Few Sound Answers After Springsteen’s Performances

A multimillion-dollar sports arena opens to great fanfare with a concert by Bruce Springsteen & the E Street Band, only to leave fans grousing about the poor acoustics.

Sound familiar?

It does to rock fans in Indianapolis, where the Boss inaugurated the $183-million Conseco Fieldhouse in November, just a month after he’d played the first concert in Staples Center.

“The sound by many accounts ranged from soupy echoes to sludgy,” reported the Indianapolis Star after Springsteen’s show.


What happened?

Both apparently were a combination of a poor sound mix by Springsteen’s crew--a complaint echoed at his shows in New York, Chicago, Washington, Oakland and elsewhere--in new buildings still in the fine-tuning process.

“We’ve all heard about the Springsteen fiasco,” said Trip Khalaf, senior engineer for Pennsylvania-based Clair Brothers Audio, who handled the Eagles’ Staples Center New Year’s Eve show. “If anyone has complaints about sound in this industry, a lot of it comes down to user error,” said Khalaf, a veteran with nearly 30 years of rock concert sound experience.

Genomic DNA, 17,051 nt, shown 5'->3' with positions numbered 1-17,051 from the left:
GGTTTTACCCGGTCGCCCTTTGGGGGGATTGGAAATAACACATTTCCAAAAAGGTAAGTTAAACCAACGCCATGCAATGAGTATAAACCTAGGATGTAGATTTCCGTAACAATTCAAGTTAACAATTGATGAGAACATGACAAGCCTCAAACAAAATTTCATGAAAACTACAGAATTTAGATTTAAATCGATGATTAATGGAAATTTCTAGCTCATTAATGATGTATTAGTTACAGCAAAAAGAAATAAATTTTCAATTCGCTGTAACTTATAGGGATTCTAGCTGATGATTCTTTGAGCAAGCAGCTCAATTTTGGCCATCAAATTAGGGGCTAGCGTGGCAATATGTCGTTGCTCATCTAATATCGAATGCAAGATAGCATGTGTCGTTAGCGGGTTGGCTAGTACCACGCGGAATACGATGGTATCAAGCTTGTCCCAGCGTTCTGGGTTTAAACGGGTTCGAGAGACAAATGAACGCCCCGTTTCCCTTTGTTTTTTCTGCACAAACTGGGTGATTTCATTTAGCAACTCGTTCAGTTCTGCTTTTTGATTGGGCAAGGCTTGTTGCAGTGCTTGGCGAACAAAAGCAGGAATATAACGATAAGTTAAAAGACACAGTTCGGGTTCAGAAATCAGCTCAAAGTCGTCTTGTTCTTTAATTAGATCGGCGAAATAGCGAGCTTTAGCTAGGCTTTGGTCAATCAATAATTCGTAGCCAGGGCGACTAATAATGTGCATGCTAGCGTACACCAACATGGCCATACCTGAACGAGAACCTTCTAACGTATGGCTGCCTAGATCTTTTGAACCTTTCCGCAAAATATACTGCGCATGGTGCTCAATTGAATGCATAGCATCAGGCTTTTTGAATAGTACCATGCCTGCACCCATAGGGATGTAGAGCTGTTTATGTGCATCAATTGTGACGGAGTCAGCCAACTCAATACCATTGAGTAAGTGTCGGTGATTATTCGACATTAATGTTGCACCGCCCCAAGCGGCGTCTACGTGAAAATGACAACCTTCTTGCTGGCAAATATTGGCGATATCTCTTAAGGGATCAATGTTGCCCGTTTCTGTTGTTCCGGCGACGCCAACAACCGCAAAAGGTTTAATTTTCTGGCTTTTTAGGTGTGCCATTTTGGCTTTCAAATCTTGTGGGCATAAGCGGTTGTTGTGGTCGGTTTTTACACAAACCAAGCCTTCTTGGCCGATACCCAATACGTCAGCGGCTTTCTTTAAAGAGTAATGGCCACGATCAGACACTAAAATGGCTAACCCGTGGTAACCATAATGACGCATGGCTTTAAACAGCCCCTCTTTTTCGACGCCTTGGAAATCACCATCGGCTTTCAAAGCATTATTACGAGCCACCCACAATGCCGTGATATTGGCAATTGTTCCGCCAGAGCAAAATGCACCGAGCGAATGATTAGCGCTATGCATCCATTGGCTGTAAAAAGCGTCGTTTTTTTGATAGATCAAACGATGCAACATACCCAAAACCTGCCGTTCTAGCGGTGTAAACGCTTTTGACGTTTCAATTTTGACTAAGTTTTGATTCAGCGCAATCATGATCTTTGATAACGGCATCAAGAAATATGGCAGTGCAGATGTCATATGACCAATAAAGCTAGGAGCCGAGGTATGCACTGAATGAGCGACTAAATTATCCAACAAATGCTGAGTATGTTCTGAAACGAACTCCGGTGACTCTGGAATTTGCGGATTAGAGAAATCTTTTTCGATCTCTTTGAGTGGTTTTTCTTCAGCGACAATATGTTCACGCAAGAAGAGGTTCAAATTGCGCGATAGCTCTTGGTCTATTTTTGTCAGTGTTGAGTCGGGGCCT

Said one veteran sound engineer who asked not to be identified, “I was getting 30 to 40 e-mails a week while I was out on the road last year [with another major rocker] from fans saying, ‘Please come out and mix Springsteen. We heard your shows--can’t you do something?’ ”


“The facts are,” added acoustical design consultant Jack Wrightson, whose firm did the design work on Staples, Conseco and other arenas, “if Staples and Conseco had opened with a different show, there would have been much less concern over the sound quality of the building.”

Requests for comment from Springsteen’s sound engineer were referred to his tour manager, who declined through a spokesman to be interviewed.